Although they pull the highest-ranking officials, major U.S. news networks rely on anchors and insiders to flood the air-waves with one or two strains of thought, talking at the viewer rather than with them. Caring less about an accurate picture of Egypt and more about influencing U.S. public opinion and policy in Washington, Egyptians have generally fallen out of the U.S. equation.
Turn to Al Jazeera and one can find a variety of opinions, but they’re mostly united around the future of Egypt and its people. Although the organization is often branded as anti-American, this is largely due to removing itself and allowing its guests to speak, which can come across as anti-American. Al Jazeera is user friendly. By fielding dozens of phone calls from journalists, activists, and average protesters on the ground - and overlaying them on the intuitive genius of a 24-hour broadband feed - Al Jazeera has created the most immersive experience offered on Egypt’s revolution.
While under attack from pro-government forces.
Those staying up Friday morning were able to witness the “Day of Departure” unfold live on Al Jazeera, from dawn's gathering to noon prayers to four+ hours of chanting “Leave, leave, leave.” For an American thousands of miles away, this author was at Tahrir Square, at Alexandria. Soon he will join the solidarity protests back in the U.S., completing the user cycle.
Other Americans craving this virtual experience are responding too. Along with Al Jazeera’s wider spike in global hits (past the Gaza war), Al Jazeera English has witnessed a surge in U.S. viewership over the last two weeks. Half of the website's 1,000% spike is of U.S. origin and Americans comprise 3.5 million of the 9.5 million live feeds on Tahrir Square. As for the number of Americans watching Al Jazeera English directly on their T.V.s - the ultimate viewing experience - the full 24-hour channel is only offered in three markets, the largest being Washington D.C.’s 2.4 million people. But Direct TV’s 18 million subscribers can watch roughly 10 hours of coverage on Link T.V., and rising demand has fielded speculation that Al Jazeera could finally break through its political blackballing.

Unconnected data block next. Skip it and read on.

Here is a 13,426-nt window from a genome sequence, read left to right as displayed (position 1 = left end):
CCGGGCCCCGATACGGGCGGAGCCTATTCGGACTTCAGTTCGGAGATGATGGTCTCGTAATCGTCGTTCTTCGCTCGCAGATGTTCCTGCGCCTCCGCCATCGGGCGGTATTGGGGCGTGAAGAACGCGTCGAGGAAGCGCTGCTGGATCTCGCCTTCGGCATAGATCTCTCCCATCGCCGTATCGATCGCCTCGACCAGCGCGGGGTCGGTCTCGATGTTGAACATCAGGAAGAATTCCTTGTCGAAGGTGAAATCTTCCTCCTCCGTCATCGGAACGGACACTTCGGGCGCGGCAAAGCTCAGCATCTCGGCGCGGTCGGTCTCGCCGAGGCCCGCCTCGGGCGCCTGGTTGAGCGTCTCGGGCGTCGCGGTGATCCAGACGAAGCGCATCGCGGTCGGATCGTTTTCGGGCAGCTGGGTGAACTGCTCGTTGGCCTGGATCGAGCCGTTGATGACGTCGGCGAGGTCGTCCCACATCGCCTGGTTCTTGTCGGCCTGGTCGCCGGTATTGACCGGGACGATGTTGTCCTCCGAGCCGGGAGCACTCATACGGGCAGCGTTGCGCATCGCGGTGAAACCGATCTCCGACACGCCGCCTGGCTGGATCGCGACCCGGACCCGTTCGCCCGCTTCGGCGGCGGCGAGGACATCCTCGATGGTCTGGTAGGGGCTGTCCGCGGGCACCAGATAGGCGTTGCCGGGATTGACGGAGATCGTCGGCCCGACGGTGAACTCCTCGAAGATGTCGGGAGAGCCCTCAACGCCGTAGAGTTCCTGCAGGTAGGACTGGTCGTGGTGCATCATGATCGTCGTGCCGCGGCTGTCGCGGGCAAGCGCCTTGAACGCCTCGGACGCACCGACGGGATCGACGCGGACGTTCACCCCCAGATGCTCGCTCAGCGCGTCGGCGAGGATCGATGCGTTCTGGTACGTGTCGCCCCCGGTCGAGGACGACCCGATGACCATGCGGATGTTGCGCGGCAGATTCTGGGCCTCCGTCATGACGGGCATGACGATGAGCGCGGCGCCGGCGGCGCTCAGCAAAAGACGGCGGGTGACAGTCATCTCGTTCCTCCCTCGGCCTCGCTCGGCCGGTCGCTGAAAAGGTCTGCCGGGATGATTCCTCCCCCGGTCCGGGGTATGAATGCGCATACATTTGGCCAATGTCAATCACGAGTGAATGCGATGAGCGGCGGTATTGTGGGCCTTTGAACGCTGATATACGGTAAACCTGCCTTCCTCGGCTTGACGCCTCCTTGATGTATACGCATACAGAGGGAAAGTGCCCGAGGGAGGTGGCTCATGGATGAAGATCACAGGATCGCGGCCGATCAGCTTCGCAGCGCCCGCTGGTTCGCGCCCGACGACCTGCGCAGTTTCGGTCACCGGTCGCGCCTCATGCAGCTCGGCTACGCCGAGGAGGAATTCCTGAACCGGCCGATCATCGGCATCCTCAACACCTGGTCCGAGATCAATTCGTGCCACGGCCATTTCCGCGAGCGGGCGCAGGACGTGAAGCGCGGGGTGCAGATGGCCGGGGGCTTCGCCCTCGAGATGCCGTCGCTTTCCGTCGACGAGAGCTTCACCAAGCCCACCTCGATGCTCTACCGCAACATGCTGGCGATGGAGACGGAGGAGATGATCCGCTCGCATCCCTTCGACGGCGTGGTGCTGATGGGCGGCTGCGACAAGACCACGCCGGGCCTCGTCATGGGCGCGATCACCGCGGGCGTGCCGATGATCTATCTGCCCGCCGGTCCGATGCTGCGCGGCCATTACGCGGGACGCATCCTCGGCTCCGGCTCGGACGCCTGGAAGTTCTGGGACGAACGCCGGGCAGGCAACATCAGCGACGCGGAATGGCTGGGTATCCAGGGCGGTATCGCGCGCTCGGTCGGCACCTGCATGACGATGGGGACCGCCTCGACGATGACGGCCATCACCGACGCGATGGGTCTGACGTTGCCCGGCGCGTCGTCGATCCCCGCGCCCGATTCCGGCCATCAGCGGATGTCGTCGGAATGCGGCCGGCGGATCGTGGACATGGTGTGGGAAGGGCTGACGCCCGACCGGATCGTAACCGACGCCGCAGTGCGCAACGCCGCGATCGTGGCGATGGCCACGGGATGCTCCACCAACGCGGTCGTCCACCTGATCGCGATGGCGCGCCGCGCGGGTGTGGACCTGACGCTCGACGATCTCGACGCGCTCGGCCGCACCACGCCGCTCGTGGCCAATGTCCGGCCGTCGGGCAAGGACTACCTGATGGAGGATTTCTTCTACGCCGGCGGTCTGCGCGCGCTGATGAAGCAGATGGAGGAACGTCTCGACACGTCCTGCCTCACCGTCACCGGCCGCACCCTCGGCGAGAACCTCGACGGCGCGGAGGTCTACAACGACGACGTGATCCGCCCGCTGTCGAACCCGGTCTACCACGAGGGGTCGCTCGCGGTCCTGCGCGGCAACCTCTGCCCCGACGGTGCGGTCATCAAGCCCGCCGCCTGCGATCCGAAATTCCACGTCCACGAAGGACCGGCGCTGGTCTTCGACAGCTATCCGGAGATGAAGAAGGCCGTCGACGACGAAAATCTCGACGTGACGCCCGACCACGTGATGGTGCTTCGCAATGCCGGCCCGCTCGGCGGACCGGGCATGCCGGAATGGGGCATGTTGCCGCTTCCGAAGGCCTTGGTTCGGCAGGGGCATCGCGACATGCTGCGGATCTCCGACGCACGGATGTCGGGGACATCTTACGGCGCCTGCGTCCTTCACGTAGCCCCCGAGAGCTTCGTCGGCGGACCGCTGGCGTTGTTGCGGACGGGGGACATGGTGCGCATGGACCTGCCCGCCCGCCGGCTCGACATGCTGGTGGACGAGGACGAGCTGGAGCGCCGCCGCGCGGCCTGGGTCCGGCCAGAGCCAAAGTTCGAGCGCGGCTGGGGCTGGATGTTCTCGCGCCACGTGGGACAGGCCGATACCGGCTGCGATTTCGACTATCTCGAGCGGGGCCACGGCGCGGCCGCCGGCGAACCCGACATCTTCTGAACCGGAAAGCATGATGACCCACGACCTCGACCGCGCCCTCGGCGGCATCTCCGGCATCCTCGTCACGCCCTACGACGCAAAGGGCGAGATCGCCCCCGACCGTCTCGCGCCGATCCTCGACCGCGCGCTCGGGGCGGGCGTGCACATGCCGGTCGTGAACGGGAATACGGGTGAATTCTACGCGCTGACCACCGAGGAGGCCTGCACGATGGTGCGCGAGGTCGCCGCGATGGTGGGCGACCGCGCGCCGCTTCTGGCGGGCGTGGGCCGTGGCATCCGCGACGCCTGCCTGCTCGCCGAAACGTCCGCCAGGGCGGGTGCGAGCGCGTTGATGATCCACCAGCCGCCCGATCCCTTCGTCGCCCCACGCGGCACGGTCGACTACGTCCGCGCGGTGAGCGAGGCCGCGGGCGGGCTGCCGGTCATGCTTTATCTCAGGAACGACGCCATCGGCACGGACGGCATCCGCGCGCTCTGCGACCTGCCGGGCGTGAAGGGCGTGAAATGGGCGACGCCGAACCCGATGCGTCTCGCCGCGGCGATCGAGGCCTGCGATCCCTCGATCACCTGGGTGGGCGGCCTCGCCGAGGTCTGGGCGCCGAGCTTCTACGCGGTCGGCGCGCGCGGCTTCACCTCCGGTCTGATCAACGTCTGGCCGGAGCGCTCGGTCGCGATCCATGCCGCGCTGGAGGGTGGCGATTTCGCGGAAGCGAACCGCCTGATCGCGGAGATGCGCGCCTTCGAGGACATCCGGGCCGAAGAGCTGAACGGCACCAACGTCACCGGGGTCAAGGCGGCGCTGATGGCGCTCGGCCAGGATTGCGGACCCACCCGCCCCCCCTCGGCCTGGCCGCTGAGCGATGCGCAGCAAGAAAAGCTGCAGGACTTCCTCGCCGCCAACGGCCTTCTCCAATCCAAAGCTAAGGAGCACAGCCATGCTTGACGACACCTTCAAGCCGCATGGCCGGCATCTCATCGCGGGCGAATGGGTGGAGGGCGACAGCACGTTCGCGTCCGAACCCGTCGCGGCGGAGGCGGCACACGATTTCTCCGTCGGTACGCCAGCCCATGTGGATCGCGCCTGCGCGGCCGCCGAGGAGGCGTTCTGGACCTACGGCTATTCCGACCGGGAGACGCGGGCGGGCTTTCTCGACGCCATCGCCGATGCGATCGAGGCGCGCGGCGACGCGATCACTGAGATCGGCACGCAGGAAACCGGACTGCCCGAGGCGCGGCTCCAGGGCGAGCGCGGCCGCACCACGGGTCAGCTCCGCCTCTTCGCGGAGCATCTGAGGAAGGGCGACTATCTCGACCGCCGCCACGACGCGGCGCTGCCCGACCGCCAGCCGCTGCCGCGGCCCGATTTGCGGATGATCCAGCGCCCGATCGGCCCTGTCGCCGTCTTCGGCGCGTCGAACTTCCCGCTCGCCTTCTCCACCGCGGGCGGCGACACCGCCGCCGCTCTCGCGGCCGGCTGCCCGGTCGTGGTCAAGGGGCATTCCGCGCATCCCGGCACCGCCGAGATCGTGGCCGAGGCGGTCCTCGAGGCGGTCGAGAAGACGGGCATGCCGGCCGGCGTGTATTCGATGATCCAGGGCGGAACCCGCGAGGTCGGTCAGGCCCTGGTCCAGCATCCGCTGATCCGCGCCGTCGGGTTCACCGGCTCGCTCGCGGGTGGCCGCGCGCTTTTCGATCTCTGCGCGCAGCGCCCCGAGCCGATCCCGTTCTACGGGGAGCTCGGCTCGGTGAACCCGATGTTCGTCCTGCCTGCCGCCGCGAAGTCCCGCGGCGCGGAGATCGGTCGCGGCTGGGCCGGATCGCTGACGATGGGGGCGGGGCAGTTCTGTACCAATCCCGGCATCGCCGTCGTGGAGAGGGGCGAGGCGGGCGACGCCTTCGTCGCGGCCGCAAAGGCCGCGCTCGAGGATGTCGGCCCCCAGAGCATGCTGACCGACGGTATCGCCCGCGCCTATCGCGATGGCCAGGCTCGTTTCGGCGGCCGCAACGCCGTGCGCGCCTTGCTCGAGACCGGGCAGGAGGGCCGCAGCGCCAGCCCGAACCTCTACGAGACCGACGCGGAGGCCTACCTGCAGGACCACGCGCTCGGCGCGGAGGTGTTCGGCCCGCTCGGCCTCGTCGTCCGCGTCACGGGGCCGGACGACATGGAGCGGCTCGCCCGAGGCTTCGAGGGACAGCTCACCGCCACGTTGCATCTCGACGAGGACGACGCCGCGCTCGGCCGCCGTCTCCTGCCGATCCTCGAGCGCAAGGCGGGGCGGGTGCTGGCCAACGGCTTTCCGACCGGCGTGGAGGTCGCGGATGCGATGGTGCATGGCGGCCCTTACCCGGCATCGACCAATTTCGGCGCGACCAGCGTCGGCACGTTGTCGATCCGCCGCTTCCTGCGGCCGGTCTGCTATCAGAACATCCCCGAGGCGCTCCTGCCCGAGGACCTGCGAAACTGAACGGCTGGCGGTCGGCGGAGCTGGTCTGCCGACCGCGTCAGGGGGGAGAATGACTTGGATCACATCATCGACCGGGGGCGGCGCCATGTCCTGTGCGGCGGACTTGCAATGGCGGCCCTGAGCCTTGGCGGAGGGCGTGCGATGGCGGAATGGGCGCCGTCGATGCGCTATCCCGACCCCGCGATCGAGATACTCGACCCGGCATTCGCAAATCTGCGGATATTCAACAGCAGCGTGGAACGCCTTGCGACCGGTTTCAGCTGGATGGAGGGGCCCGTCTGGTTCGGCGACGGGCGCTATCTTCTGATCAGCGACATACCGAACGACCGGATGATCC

"Many people are switching us on in the United States for the first time, thereby increasing the pressure on the operators to actually put us out onto people's TVs,” said Al Anstey, managing director of Al Jazeera English, who added that the White House has the channel on 24/7.
Maureen Huff, a spokeswoman for Timer Warner Cable, said the provider was "willing to talk" about carrying Al Jazeera English and was not afraid of a backlash. If not now, then next revolution.
"This has shown that Americans do care about foreign news and international affairs," Mohamed Nanabhay, head of online services at Al Jazeera English, declared optimistically. "The huge interest in Egypt and in Tunisia, it has really blown that myth away."
Elaborating on the misconceptions hounding Al Jazeera, Anstey rightfully explains that, "if you watch the content of Al Jazeera English, those misconceptions, if they apply, are immediately dispelled." Rather, Al Jazeera has provided Americans with an open window into Egypt’s revolution. A diversity of views offers a panorama, not a narrow, “anti-American” perspective. As a result, Al Jazeera’s power can be measured by the number of Americans viscerally experiencing Egypt’s awakening.
And a second-hand awakening of their own.